SALT LAKE CITY — Hundreds of new laws go into effect in Utah today, impacting your life in a number of ways.
Governor Spencer Cox touted more than $100 million in tax cuts at a ceremonial bill signing on Tuesday. The state has done away with an income tax on military retirement and Social Security income.
"It gives tens of thousands of seniors relief from income tax," said Sen. Wayne Harper, R-Taylorsville. "They’ve contributed for many many years and it’s time they got a little tax relief."
The state has also restored the dependent exemption that was taken when then-President Trump and the Republican-controlled Congress in 2017 imposed a series of tax reforms. Sen. Lincoln Fillmore, R-South Jordan, said some of those tax cuts actually negatively hurt Utah.
"It really seemed like — even though I know it didn’t — it just kind of looks like it was specifically targeting Utah families, right? Where we typically have a few more kids, we therefore live in slightly bigger houses, we tend to give a lot of money to charity here," he told FOX 13.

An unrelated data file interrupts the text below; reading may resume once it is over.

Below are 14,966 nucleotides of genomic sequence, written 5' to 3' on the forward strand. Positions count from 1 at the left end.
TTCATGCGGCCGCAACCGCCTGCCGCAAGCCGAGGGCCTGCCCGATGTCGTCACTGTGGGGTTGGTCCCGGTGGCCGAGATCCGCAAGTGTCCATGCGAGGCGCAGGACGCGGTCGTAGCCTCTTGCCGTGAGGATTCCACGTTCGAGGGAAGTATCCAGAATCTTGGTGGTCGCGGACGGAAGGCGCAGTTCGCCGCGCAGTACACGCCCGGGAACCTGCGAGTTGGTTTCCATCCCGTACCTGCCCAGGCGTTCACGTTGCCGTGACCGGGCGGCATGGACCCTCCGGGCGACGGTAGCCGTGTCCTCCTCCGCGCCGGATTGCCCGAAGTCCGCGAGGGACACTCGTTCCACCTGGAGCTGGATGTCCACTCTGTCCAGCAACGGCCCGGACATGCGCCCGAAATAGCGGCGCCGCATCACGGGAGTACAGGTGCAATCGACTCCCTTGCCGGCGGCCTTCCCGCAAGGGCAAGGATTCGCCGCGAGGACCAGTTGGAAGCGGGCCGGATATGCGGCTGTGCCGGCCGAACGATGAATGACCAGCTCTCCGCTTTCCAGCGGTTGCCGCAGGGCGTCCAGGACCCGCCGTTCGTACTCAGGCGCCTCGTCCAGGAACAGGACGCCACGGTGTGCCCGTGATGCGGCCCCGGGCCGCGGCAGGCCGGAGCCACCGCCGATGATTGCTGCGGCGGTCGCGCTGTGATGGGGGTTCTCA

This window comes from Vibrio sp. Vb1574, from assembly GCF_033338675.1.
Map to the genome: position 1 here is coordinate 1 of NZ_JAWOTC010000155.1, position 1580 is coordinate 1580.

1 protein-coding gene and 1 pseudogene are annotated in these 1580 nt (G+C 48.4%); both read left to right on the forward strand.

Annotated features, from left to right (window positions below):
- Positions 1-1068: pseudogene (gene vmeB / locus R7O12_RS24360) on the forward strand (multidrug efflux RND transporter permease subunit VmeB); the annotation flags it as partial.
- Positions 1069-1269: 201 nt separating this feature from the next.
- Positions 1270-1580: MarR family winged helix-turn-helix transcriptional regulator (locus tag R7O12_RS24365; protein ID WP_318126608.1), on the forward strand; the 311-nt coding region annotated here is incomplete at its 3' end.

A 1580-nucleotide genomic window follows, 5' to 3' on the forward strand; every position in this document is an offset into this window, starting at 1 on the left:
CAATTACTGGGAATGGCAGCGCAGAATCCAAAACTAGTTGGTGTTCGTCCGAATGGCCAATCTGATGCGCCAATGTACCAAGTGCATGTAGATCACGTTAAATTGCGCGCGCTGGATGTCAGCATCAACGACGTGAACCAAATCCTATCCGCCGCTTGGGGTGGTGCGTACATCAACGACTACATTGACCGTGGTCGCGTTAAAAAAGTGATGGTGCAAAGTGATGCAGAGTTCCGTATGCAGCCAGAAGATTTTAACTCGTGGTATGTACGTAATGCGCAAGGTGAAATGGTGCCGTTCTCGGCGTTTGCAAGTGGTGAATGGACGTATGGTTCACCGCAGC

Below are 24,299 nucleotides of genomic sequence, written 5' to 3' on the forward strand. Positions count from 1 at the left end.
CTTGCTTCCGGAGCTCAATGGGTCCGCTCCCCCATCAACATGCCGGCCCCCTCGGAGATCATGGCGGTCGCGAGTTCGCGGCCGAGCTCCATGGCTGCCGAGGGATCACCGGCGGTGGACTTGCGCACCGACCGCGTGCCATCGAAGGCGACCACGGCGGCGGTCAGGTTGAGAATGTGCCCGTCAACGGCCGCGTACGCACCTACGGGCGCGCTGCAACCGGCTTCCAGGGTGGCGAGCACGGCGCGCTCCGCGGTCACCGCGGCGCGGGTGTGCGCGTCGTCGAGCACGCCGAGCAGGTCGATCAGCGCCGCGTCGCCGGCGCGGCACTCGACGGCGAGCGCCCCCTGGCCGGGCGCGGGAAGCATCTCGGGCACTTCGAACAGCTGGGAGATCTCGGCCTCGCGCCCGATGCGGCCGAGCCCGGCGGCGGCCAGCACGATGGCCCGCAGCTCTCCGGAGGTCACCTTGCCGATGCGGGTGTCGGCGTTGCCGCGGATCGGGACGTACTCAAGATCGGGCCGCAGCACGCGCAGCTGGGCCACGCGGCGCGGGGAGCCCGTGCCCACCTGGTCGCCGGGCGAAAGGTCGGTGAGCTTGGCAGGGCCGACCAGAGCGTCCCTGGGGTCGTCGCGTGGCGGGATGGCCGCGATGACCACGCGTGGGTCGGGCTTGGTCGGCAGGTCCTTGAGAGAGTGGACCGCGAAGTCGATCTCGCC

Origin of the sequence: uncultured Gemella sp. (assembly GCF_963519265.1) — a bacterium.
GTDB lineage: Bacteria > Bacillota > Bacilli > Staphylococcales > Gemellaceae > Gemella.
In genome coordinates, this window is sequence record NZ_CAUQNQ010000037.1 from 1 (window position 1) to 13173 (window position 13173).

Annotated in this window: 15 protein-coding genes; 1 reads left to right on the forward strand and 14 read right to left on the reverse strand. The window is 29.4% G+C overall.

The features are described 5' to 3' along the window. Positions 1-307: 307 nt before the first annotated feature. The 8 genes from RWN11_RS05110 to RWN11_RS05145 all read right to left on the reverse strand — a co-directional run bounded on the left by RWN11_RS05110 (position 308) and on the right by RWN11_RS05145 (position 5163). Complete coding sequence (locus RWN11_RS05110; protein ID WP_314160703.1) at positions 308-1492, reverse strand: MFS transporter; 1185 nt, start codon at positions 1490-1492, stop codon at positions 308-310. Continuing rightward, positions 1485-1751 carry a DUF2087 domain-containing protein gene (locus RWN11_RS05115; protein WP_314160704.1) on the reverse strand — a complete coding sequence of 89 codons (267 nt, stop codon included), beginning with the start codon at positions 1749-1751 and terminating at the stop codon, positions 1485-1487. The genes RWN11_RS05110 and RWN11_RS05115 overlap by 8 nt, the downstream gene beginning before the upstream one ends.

The bill passed by the Utah State Legislature would restore the dependent exemption on a state level.
"It means they’ll be paying hundreds of dollars less in tax every year because they’re going to get the full credit for all their children," he said of Utah families.
Meanwhile, hundreds of other laws have now gone into effect with different impacts. They include:
- The "constitutional carry" law that means Utahns no longer need to have a permit to conceal-carry a firearm.
- Data privacy laws go into effect, including one that allows you to sue if you're part of a data breach (with exceptions) and online impersonation, also known as "catfishing," is a crime in the state.
- Rioters will face enhanced penalties.
- Following last year's Black Lives Matter protests, policing reforms will kick in that mandate more training for officers and better tracking of use of force. Police will also be banned from engaging with a suicidal subject unless they are a threat to others.
- Protests outside people's homes are banned statewide after anti-mask demonstrations at the homes of the governor and public health officials.
- More health care providers can now recommend medical cannabis to qualifying patients.
- Students can take a "mental health day" as an excused absence.
- Utah will soon get a new state flag under a commission that was created by the legislature.